Finding God's Winning Spirit

Words Count

August 3, 2015 | Greg Smith | Focus


My father taught speech communication at Auburn University for 27 years. I heard him say more than once that “words matter" – that good communication lives or dies on the words we use. He also would say that it wasn't that he didn't believe what people said he just didn't believe they knew what they were saying.

I guess that philosophy has stuck with me because I tend to rely on it as a therapist. I tell my clients all the time that words matter; that when they say they feel sad are they really sad or do they they feel hopeless; if they say they feel isolated do they really mean  lost or when they say they feel anxious  do they really mean afraid.  After all, if we are going to seek to understand ourselves and others we need to be specific about what we are talking about.

Nowhere is this more important than when we study Scripture. The point here is that changing words changes the meaning. This is true in any discipline and theology is no different. To take a word or concept in the Bible that seems confusing to us and just "re-word it" so it makes sense to us is a slippery slope. Words matter.

For instance take Philippians 3:13 which says,”… but one thing I do: forgetting what lies behind and reaching forward to what lies ahead.” The word used here in the original Greek for “forget” is ἐπιλανθανόμενος which can mean forget or neglect.  There is a big difference between the two here. It is one thing to neglect those things in the past and another to be told to forget things of the past. One is good advice the other is daunting, one is possible the other is not..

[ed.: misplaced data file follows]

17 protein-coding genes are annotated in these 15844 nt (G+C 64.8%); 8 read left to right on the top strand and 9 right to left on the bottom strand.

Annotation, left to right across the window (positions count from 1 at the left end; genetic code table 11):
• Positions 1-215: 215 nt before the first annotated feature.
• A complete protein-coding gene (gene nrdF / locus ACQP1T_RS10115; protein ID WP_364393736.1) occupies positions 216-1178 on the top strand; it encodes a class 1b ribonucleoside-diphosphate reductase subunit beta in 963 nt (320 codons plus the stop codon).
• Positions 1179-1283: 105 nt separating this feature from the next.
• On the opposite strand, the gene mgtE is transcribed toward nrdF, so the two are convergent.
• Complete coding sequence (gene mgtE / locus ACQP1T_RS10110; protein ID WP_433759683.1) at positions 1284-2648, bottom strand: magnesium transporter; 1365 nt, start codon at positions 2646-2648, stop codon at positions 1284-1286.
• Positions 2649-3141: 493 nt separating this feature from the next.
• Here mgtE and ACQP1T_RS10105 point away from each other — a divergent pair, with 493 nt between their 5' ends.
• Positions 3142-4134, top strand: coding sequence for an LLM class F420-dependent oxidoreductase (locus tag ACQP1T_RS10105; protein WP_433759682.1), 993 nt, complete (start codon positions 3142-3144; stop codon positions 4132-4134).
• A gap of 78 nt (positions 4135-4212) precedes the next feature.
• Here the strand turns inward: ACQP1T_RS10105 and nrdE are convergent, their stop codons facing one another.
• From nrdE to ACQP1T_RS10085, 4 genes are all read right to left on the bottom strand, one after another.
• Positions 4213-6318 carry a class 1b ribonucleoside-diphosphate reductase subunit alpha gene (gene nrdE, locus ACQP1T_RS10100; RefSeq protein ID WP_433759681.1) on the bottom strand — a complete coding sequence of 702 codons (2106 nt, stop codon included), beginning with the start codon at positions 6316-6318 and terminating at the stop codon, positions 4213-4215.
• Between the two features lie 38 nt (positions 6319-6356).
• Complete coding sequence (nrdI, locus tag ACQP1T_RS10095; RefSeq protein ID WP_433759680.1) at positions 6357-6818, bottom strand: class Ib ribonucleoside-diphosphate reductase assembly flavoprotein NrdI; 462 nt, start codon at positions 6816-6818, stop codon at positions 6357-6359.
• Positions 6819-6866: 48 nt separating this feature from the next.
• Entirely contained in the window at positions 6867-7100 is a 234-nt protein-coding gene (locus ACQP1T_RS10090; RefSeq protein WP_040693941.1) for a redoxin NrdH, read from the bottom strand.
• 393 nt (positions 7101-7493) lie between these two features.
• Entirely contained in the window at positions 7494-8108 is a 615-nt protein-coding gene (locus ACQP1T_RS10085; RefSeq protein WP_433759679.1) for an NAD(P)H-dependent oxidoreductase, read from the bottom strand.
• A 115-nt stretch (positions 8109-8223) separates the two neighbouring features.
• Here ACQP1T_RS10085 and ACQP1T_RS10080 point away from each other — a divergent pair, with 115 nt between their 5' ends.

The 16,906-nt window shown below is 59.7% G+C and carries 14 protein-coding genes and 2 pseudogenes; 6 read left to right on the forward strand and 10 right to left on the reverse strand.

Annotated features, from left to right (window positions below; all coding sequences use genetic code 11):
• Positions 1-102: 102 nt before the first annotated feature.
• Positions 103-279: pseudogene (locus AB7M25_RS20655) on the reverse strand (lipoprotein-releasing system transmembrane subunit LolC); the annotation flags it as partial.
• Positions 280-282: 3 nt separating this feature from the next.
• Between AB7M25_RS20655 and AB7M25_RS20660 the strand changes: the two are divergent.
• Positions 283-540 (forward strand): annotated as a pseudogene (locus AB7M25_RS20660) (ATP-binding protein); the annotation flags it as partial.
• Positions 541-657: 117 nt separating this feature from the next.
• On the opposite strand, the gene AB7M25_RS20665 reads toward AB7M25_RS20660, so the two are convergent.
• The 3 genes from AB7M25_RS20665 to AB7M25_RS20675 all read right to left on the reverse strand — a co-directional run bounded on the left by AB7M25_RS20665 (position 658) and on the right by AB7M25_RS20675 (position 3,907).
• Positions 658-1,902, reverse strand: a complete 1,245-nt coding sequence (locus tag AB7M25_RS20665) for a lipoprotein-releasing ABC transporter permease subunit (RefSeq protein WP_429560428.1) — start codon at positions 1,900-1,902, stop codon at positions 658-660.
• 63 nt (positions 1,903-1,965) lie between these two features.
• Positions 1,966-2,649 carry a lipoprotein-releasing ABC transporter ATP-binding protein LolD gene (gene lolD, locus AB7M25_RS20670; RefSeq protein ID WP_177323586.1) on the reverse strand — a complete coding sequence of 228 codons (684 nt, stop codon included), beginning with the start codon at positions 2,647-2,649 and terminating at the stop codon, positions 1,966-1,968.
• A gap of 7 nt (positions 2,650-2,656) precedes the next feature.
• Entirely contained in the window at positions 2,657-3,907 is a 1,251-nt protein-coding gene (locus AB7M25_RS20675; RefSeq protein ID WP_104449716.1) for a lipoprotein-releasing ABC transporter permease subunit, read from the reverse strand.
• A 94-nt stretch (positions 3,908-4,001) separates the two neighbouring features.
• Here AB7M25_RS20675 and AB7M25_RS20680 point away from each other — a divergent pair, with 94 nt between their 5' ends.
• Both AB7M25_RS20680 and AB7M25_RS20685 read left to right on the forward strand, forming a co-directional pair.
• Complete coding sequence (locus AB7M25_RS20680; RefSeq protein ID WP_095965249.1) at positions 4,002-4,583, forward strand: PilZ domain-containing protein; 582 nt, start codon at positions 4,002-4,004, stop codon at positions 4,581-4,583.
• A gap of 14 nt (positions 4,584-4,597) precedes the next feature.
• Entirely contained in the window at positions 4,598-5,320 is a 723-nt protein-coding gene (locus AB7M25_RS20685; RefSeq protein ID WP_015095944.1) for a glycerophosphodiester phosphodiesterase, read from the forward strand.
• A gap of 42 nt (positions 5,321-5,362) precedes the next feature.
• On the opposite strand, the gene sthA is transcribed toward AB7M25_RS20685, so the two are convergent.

We have been taught to define faith as “hope in things to come” when in fact that is not the meaning of faith (pistis) in the original language. The word faith in Koine Greek is translated, assurance, trust, confidence; fidelity – not simply blind hope. Therefore faith here means "something we count on" not hope for.

We need to study Scripture for ourselves and be cautious when it comes to letting others (including me) tell us what God is saying. The danger is that by letting others define and redefine God’s words for us we lose His voice. Before long all we are reading is what we already know and/or want to hear.      

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